If you're a SiriusXM subscriber, make sure to check out Bruce Springsteen's guest DJ'ing duties, which he's doing regularly on the E Street Radio channel. The sessions started during the pandemic as Springsteen reached out to offer what comfort and wisdom he could through his thoughts and a wildly eclectic playlist of favorites. Then came the Black Lives Matter street uprisings.
As one crisis bled into another, and the murder of George Floyd swept a different kind of fear and pain across the country, he clung to what he believes: that music can help. But while other artists’ at-home quarantine concerts wouldn’t translate during racial unrest, Springsteen’s format endures.
He has long been a believer in the power of radio as a shared, simultaneous experience that can bring strangers together.
Springsteen’s radio shows are worthwhile because you’ll discover songs through the ears of one of the great interpreters of sound for the last fifty years—and because of the small, resonant observations he makes between them. He’s not knee-jerking this.
FUN STUFF — BECAUSE WE ALL NEED A BREAK:
Jayhawks, "This Forgotten Town"
I have such a soft spot for jangly, Midwestern rock, especially from Twin Cities’ Jayhawks, who have been making endearing, unpretentious music for more than 30 years. I was a big fan of the band from the early days when Mark Olson and Gary Louris teamed up and created a kind of magical, roots rock sound from the heartland. Over the years, that sound progressed and changed, exploring lots of interesting pockets.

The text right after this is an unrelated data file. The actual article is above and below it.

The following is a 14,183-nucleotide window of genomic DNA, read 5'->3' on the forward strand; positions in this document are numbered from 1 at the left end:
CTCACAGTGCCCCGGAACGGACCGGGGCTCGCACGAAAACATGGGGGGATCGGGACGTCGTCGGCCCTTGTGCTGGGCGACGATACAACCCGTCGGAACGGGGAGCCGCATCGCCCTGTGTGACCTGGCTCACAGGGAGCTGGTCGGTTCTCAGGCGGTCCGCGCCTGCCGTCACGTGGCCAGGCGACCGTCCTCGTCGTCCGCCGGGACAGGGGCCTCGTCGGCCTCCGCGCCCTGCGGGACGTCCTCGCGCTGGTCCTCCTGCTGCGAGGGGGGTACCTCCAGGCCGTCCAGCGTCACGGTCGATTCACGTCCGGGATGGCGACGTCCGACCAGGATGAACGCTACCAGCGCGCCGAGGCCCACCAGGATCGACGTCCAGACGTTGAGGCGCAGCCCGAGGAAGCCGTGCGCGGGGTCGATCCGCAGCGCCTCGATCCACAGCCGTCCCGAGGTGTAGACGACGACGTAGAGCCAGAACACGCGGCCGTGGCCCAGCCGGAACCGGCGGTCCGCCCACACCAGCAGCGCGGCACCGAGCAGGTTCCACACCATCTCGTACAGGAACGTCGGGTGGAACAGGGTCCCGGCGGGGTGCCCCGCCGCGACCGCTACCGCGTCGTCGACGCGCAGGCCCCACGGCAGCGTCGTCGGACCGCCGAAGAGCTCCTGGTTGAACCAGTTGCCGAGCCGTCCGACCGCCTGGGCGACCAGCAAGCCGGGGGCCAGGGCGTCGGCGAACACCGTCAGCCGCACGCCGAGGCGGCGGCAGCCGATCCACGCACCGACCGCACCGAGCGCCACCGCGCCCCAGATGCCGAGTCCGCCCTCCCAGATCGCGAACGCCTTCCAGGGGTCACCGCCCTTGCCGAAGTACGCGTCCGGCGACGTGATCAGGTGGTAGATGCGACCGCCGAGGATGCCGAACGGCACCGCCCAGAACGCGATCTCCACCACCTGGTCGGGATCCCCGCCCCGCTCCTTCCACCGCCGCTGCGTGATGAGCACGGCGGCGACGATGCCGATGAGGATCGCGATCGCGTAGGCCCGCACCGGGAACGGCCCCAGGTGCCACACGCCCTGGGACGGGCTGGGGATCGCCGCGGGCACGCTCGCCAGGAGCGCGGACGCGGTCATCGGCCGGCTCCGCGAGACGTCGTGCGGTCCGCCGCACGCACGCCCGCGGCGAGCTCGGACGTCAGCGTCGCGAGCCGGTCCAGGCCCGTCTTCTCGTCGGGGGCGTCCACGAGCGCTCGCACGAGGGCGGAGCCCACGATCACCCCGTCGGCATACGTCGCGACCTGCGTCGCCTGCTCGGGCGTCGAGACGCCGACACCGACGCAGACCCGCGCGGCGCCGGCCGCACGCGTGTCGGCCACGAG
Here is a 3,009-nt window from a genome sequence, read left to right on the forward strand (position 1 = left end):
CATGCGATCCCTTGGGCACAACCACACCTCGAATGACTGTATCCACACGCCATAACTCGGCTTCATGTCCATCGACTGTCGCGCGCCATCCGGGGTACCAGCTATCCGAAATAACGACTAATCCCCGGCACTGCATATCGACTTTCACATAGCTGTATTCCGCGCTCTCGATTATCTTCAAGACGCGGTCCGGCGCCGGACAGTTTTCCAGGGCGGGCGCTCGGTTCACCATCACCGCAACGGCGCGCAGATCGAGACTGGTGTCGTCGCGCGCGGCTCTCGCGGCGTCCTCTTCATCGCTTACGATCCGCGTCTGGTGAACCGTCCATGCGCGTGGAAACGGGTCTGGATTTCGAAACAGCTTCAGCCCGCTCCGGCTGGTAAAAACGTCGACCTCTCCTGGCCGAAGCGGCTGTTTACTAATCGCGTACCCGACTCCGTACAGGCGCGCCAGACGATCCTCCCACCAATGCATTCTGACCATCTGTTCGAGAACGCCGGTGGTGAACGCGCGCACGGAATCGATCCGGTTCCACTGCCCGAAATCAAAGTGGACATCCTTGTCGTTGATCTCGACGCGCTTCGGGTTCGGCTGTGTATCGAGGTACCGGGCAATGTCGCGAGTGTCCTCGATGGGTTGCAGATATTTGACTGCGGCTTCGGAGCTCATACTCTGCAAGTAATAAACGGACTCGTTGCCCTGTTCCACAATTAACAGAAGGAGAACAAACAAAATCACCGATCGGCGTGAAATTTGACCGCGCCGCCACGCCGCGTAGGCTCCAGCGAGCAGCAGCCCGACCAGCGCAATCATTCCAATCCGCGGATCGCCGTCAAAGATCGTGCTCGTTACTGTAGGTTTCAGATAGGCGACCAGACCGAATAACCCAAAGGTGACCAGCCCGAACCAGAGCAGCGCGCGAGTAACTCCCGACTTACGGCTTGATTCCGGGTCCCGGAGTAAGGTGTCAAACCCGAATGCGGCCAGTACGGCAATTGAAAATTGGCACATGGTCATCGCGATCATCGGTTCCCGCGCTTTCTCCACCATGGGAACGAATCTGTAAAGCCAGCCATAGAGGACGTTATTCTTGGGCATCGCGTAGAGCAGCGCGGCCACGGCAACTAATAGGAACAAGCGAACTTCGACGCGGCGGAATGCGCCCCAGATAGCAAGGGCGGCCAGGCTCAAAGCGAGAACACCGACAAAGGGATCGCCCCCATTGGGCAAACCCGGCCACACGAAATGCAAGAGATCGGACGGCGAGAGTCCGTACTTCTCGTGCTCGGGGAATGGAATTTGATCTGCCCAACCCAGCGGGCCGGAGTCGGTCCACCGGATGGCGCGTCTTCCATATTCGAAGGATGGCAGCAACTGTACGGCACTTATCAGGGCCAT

“This Forgotten Town” finds Louris sharing vocals with longtime drummer Tim O’Reagan, and the results are sublime.
When we young we were judged
By the choices that we made
And all the time we wasted and
The love, the love that I betrayed
History will judge your willingness to tell the truth and hold the press accountable. I've said it before, but it bears repeating; press who continue to refuse to call Trump a liar directly are as complicit as Republican congresspeople.
What strikes me is the tortured way adjectives and an adverb are used to offset the noun or verb "claim." Weak writing on full display and an easy path to being disregarded as readers can easily skip over the describers and just see "claim." It makes a big difference to the brain's interpretation of the sentence's meaning.
As an example:
The president incorrectly claimed he...
Trump lied because Obama (or Bush) actually did...
The first invites misunderstanding as it is fuzzy.
The second example is clear, direct, and provides no avenue for misunderstanding.
The first uses the title of president as the subject, which also provides a bit of cover with implied respect for the office. This implied respect also weakens the sentence; in contrast, by naming the offender as the subject of the sentence, the directness is powerful and attention-grabbing.
The wimpy usage of the English language is a crime against good writing in addition to being an injustice to readers.